On August 3, President Obama announced the U.S. Environmental Protection Agency’s (EPA) final Clean Power Plan (CPP). First proposed in June, 2014 the goal of the CPP is to reduce carbon dioxide (CO2) emissions from existing power plants 32% from 2005 levels by 2030. This is an increase from the originally proposed goal of a 30% reduction; and not the only change from proposed rule. Before reviewing other key changes between the proposed and final rule let’s recap what sources are covered by the CPP.
The CPP covers larger electric generating units (EGUs) that sell power to a utility distribution system. Covered EGUs include any boiler, integrated gasification combined cycle, or combustion turbines (simple or combined cycle) that:
- is capable of combusting 250 million BTUs per hour or more
- combusts fossil fuel for 10% or more of its total annual heat input
- sells the greater of 219,000 MWh per year and one third of its potential electrical output
- was in operation or had commenced construction as of January 8, 2014
Given the electrical production numbers above, and assuming a capacity factor of 100%, the smallest possible generating unit that would be covered is 25 MW. More realistically, covered EGUs will be at least twice this size.
Key Changes in the Final CPP
Mass-Based State Goals: One of the key changes from the proposed to the final rule is the addition of mass-based goal in addition to rate-based goals for each state. The proposed rule only included rate-based goals. Mass-based goals were added to expand options for states when developing their plans, in particular it facilitates states’ use of mass-based trading programs.
Trading-Ready Mechanisms: states have the option of developing trading-ready programs, which means EGUs can trade creditable reductions between states without the need for an interstate agreement to be in place beforehand. EPA is committed to facilitate trading by helping states track emissions and credits.
Compliance Glide Path: one of the biggest criticisms of the proposed rule was the compliance cliff in 2029. The final rule phases in EGU performance rates over three time periods: 2022-2024, 2025-2027, and 2028-2029; with final compliance in 2030.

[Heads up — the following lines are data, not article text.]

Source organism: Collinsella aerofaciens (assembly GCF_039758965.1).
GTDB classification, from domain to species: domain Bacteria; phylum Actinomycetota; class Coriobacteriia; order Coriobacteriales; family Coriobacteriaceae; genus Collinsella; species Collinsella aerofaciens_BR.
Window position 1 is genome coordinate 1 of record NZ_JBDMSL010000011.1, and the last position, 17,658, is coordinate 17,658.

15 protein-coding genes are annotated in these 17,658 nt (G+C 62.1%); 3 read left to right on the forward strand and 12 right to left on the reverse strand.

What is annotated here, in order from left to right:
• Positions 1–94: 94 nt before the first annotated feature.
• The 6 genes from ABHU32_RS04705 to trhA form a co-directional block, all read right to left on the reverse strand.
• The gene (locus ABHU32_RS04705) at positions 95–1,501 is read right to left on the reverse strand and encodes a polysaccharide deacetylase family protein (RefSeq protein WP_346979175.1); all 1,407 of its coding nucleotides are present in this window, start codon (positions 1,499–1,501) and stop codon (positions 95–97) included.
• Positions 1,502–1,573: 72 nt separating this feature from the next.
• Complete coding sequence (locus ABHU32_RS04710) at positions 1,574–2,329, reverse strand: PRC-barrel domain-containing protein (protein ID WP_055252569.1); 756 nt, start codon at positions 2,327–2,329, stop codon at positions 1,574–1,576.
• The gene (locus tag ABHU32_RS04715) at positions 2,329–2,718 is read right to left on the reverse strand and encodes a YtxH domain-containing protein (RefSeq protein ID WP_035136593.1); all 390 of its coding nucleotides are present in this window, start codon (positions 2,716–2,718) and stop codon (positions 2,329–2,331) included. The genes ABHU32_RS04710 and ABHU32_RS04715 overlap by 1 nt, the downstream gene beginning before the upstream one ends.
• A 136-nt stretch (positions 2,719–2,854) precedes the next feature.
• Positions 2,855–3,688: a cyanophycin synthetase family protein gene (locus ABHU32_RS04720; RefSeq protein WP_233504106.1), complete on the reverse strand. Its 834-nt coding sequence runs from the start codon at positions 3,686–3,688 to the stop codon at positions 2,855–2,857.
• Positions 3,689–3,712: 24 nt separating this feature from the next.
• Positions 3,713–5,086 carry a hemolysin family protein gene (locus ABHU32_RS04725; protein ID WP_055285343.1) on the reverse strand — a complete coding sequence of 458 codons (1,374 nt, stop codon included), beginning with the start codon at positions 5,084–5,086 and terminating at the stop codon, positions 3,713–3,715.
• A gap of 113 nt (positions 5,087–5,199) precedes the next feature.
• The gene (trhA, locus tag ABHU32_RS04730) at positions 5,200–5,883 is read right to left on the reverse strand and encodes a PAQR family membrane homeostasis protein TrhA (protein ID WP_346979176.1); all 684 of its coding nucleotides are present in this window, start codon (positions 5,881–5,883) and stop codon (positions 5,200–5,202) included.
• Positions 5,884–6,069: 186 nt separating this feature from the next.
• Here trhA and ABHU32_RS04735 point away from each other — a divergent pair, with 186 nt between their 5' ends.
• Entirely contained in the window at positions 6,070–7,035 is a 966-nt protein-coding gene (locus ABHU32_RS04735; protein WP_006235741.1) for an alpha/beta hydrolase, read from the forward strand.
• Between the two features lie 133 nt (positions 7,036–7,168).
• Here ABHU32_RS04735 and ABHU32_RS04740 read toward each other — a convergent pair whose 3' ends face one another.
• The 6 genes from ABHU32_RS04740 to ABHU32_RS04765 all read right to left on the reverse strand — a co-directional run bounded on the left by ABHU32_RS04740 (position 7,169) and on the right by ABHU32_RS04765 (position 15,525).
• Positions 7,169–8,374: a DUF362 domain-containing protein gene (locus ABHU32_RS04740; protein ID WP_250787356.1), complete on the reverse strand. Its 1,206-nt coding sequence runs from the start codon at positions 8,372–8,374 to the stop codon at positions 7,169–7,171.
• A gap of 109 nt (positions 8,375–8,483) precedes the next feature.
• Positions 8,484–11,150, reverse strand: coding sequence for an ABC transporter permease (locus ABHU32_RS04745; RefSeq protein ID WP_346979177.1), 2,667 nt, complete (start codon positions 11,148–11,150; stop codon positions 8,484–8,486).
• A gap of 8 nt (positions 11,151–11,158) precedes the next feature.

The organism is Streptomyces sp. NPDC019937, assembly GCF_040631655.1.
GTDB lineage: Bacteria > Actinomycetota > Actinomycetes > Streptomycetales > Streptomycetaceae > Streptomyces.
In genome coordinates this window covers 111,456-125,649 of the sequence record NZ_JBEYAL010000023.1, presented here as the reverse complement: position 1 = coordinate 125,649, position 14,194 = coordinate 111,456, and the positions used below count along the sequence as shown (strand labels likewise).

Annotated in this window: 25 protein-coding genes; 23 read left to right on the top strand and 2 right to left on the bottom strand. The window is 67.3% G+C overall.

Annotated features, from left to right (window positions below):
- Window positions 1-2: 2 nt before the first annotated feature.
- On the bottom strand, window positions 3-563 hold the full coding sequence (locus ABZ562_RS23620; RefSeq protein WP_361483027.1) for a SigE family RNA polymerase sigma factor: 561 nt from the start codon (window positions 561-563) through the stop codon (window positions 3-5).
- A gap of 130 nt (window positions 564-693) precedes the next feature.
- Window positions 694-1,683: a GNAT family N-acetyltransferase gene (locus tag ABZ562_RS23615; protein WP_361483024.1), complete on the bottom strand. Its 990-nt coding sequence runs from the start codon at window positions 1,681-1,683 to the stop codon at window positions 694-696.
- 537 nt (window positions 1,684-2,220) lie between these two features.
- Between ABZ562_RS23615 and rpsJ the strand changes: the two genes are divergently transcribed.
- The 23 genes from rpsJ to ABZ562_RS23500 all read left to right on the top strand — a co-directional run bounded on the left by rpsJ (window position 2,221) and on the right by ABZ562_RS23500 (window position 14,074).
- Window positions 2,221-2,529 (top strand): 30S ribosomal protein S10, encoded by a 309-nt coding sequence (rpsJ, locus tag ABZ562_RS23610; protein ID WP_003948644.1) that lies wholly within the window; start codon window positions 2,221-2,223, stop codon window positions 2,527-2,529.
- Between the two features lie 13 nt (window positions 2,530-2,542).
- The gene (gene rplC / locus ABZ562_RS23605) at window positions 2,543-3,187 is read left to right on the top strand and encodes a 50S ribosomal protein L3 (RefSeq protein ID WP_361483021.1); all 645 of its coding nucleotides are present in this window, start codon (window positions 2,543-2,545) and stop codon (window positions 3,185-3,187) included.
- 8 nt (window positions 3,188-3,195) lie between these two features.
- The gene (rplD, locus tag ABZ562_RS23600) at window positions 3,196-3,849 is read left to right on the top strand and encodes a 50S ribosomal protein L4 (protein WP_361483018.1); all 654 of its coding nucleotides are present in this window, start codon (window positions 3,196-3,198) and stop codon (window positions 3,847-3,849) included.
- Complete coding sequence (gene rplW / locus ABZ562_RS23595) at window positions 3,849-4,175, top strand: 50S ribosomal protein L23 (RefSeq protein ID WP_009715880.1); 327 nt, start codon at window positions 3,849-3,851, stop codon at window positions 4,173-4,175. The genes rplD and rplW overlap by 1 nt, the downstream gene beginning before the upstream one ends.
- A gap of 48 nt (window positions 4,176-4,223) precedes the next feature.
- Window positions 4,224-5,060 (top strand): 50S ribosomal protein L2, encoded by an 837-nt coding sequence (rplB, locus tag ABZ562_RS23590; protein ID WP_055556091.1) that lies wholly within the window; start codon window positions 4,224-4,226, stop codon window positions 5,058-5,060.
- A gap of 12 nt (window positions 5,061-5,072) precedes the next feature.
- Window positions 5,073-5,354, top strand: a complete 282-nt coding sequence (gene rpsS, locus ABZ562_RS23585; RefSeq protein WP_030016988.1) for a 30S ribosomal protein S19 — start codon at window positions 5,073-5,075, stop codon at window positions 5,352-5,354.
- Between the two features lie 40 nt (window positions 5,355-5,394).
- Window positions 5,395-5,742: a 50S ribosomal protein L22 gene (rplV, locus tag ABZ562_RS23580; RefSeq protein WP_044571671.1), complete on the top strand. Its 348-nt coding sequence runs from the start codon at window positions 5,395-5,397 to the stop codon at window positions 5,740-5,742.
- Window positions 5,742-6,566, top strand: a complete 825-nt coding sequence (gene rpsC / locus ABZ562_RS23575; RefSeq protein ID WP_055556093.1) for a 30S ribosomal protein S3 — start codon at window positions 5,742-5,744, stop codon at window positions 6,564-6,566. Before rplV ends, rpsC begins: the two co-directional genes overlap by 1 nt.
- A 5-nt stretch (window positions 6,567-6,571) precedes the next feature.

BSER made up of Supply Side Building Blocks: EPA sets the level of reductions for EGUs by looking at the Best System of Emission Reductions (BSER) demonstrated for a pollutant. In the proposed rule the BSER was made of four building blocks, including energy efficiency, a demand-side block. The final rule only includes the supply-side building blocks shown below:
- Improved Efficiency at Power Plants
- Shift Generation from Higher Emitting Coal to Lower Emitting Natural Gas
- Shift Generation to Zero-Emitting Renewables
Revised Building Block Assumptions: in addition to removing the demand-side building block EPA also revised the assumptions for the remaining supply-side building blocks based on feedback received on the proposed rule.
|Building Block||Proposed Rule||Final Rule|
|Improved Efficiency at Power Plants||Assumes a 6% improvement is possible for coal units||2.1% – 4.3% depending on region of the U.S.|
|Shift Generation from Higher Emitting Coal to Lower Emitting Natural Gas||Increase the capacity factor to 70% for natural gas combined cycle EGUs||75% of net summer capacity|
|Shift Generation to Zero-Emitting Renewables||increase use of renewable resources||Assumes more renewables due to falling costs – excludes existing nuclear and renewables|
For a complete overview of all the key changes see the EPA fact sheet Clean Power Plan: Key Changes and Improvements; a full list of EPA fact sheets on the CPP is at the bottom of the article.
Implementation and Compliance Timeline
In addition to increasing state flexibility and encouraging trading as a compliance tool the EPA also pushed back the first compliance milestone from 2020 to 2022. The timeline for submitting plans has been pushed back two months, with at least an initial plan due by September 6, 2016.
The extended timeline may give states greater flexibility in that it will give more time for economic fuel switching from coal to natural gas to continue to play out in the electric generation sector. Just last week the Energy Information Administration (EIA) announced that power sector CO2 emissions hit a 27 year low in April. The EIA notes that April is typically the month with the lowest CO2 emissions, and that April 2015 was the lowest of any month since April, 1988. Comparing these two months 27 years apart the EIA notes that:
- Natural gas consumption in the sector has tripled
- Renewable energy consumption doubled
- Nuclear energy consumption increased 47%
- Coal consumption decreased 17%
All of these trends have naturally led to a less carbon intense power sector with generation up 44% over the period, but energy use increasing only 33% and CO2 emissions up just 4%. The graph below shows that the monthly power sector carbon emissions have been trending down since 2005. The full EIA piece is here: Monthly power sector carbon dioxide emissions reach 27-year low in April.
EPA Clean Power Plan Fact Sheets:
- Overview of the Clean Power Plan – Cutting Carbon Pollution from Power Plants
- Clean Power Plan: Key Changes and Improvements
- By the Numbers – Cutting Carbon Pollution from Power Plants
- Benefits of a Cleaner, More Efficient Power Sector
- Components of the Clean Power Plan: Setting State Goals to Cut Carbon Pollution
- The Role of States: States Decide How to Meet Their Goal